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Old 12-20-2012   #26
kuzano
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Thanks...

Quote:
Originally Posted by Spanik View Post
I do have a 55mm leaf shutter lens for my camera. It works fine without a dual release and without the umbilical cord.

You can use it manually, by cocking it with the ring at the front of the lens and then it works automatically if you put the camera slower than 1/8s as it is actuated by the diaphragm lever. If you use the umbilical cord with the WG401 (?) grip, then the cocking is motorised and powered by the grip.

If you need a dual release, Pentacon made one to be used when you do macro with and inverted lens. They had an adaptor ring that actuated the diaphragm.
Good to know... thanks for that. I have a 70mm Mamiya 645 Leaf lens, and I have never been able to get it to work.
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Old 12-21-2012   #27
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Thanks for your input, everyone! I am watching a Bronica ETRS w/ 120 back and 75/2.8 lens and an M645 1000s with 80/2.8 lens right now. Both with metered prism finder, but the M645 also has an extra waist level finder. Both are in good condition according to the repsective seller. We'll see which one I'll end up with :-)
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Old 12-21-2012   #28
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Quote:
Originally Posted by kuzano View Post
Good to know... thanks for that. I have a 70mm Mamiya 645 Leaf lens, and I have never been able to get it to work.
Just dug out mine. Quick how-to: Set it to A on the tiny tab next to the cable release socket, set a time (between 1/500 and 1/30) on the front ring, cock it with the cocking tabs right behind the front ring, check that the camera shutter is to a time longer than 1/30, and release. To bypass the leaf shutter, set the time ring on lens to F and cock the lens. The cable release is only needed in M/MU mode, which operates like the mirror unlock mode on the RB/RZ, and with the same double cable release (or by releasing the camera, set to B, on the body, holding down the camera release knob until you have tripped the lens shutter cable release).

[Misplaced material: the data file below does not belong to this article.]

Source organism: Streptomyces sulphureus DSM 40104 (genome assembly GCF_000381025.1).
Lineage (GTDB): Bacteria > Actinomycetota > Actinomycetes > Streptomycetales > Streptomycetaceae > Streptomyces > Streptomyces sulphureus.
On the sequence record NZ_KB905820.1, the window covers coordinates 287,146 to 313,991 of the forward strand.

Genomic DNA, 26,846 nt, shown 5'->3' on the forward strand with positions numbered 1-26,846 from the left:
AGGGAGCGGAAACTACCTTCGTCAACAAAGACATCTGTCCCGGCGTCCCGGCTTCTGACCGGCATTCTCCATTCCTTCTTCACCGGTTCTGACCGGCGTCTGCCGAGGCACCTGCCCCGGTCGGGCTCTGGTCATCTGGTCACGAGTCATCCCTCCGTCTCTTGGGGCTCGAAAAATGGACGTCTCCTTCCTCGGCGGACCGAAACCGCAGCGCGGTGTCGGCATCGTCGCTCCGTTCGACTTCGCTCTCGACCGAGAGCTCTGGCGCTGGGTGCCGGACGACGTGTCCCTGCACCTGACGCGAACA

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Old 12-21-2012   #29
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I'd go with the Bronica because of the leaf shutters (leaf shutters on the Mamiya are a real kludge). As for lens quality - the later Bronica lenses are very nice. You'll see a huge improvement over 35mm when factoring in lesser enlargement.
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Early M model 645 Mamiya.. no mid roll changes...
Old 12-21-2012   #30
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Early M model 645 Mamiya.. no mid roll changes...

Mamiya in the "tank" M model 645s used film inserts... no removable backs. you can preload and carry inserts but once they are in the camera, no mid roll changes. The next model, the Super had issues in the electronics of the shutter. I experience two bad ones.

The next evolusion of the Mamiya 645 was the Pro, and was a good camera, AND the first Mamiya 645 with a fully removable film back and dark slide for mid roll changes. Mid roll changing was not really an issue for me. Usually shot full rolls when I was using Mamiya's.